The reason for my boss’s newfound interest in alpine matters was that Klaus Schwab, the founder and chairman of WEF, appeared to have assembled a group of key players in the Northern Ireland conflict who, far from appearing in the same room, normally had difficulty sharing the same country.

Even a quarter of a century later, it is impossible to exaggerate the malign and pervasive influence that events in Northern Ireland, the “strife-torn province” of media cliché, had on the UK at that time.

For three decades, a period known euphemistically as “The Troubles” — an area of barely 14,000 square km with a population of less than two million — was awash with heavily armed paramilitary groups known by a bewildering alphabet soup of acronyms: the IRA, Provisional IRA, INLA, IPLO, UDA, UPV, UVF, RHC, LVF — and that was just the bad guys.

The beleaguered police had their own acronym, the RUC.

The terrorists shot, they bombed, they maimed, they killed, mostly each other, admittedly, but an estimated 1,800 innocent civilians died too. And not just in Northern Ireland. The Irish Republican Army (IRA) in particular carried out a series of high-profile bomb attacks in Britain.

In a dynamic that will be familiar to observers of the Middle East, cynical politicians in Northern Ireland exploited and exaggerated an existing sectarian divide — between the Roman Catholic/nationalist/republican tradition, favoring closer links with the Republic of Ireland and eventual unification, and the protestant/unionist/loyalist tradition, favoring closer links with the rest of the UK — to consolidate their own power bases.

And now here was Klaus Schwab bringing together influential representatives of both traditions in a manner that had eluded British and Irish negotiators for years.

An impressive roster it was too: John Hume, the MP and leading nationalist politician; David Trimble, also an MP and the leading unionist politician; Sir Patrick Mayhew, the UK Secretary of State for Northern Ireland; Dick Spring, the Tanaiste, Ireland’s Deputy Prime Minister; and Mitchel McLaughlin, chairman of Sinn Fein, which was the political wing of the IRA — in the sense that Hezbollah is the political wing of Hezbollah.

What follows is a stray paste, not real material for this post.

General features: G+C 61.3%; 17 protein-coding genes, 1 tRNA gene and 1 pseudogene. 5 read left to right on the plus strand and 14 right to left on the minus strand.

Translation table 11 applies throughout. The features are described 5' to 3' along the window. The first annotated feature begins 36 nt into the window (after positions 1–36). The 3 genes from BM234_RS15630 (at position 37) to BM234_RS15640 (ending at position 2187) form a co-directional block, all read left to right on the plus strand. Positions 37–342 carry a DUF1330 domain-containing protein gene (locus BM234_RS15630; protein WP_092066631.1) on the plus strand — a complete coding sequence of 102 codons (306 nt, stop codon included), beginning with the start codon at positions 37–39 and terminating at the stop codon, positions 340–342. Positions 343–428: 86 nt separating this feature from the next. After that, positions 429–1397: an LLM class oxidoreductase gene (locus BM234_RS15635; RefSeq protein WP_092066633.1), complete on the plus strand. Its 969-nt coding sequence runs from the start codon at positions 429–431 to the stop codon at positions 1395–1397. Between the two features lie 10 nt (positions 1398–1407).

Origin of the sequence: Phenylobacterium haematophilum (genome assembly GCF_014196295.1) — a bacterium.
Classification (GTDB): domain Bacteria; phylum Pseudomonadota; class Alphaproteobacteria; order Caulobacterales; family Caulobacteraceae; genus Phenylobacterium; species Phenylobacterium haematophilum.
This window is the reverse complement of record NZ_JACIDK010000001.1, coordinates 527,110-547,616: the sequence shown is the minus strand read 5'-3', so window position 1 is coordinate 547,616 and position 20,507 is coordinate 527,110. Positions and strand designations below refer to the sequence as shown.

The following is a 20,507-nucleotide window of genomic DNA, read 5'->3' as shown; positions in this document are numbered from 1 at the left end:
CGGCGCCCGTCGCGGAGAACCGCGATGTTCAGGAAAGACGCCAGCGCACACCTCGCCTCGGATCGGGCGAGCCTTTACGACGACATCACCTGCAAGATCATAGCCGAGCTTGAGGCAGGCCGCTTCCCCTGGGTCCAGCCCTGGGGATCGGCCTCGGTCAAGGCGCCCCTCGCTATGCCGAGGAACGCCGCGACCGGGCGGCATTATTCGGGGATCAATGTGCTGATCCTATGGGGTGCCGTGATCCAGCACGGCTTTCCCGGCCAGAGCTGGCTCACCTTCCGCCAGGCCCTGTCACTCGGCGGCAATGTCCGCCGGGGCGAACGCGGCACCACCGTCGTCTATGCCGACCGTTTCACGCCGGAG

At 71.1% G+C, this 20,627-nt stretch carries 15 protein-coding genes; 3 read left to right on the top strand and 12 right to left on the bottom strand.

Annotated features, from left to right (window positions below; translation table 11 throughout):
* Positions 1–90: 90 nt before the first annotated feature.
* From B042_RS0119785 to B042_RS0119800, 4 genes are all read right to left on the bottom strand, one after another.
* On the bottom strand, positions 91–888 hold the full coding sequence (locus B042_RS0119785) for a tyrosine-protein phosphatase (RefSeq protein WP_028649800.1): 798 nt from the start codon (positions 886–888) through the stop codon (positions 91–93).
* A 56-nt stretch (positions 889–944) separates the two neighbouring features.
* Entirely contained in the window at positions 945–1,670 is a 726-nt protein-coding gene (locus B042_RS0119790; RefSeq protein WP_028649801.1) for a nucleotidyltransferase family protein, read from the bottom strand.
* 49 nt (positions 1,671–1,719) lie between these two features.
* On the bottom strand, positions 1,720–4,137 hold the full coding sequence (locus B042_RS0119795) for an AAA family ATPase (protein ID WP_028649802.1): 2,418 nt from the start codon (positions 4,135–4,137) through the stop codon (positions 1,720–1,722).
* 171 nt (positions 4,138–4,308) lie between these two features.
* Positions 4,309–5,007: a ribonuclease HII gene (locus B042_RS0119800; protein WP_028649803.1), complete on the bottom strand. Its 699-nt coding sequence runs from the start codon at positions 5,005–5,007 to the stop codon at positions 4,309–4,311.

What could possibly go wrong?

Schwab would have done well to read up on the eminent 19th-century British politician William Ewart Gladstone, of whom it was said that he spent much of his career trying to solve the Irish Question, but every time he thought he was getting warm, the Irish changed the question.

The reconciliation session that Schwab convened took place in private, but he has since described how it went. First, the parties refused to sit at the same table.

Further tables were summoned, but the configuration was deemed unsuitable.

Further configurations were attempted, until all the participants were satisfied that, while still able to talk to each other, they had plausible deniability that they had entered anything remotely resembling negotiations.

What was said at that historic meeting, only the participants know. The immediate aftermath suggests that it was not fruitful.

A month later, the IRA ended a fragile 17-month cease-fire and detonated a massive bomb at Canary Wharf in London’s Docklands, killing two people and causing widespread destruction.

So are there any lessons to be learned from that attempted reconciliation at Davos 1996? Well, yes, two, I think.

First, when did Davos cease to be a forum at which warring parties could at least try to resolve their differences, and turn instead into a self-congratulatory schmooze fest at which everyone agrees with everyone else?

We don’t make peace with our friends, we make peace with our enemies. Our world is not short of sworn enemies — inviting a few to Davos might not end their enmity, but who knows what progress could be made?

Second, just when you think all hope is lost, it isn’t. It is true that 1996 was a bad year for renewed IRA violence, but a year later Tony Blair became British prime minister and turned up the heat under a simmering peace process of which that Davos meeting was a part.

A year after that, in 1998, the Good Friday agreement was signed in Belfast, a democratic power-sharing assembly was established in Northern Ireland, the province’s feuding paramilitaries laid down their weapons — and John Hume and David Trimble, two participants in a Davos meeting that initially appeared to consist chiefly of moving some furniture, were awarded the Nobel Prize for Peace.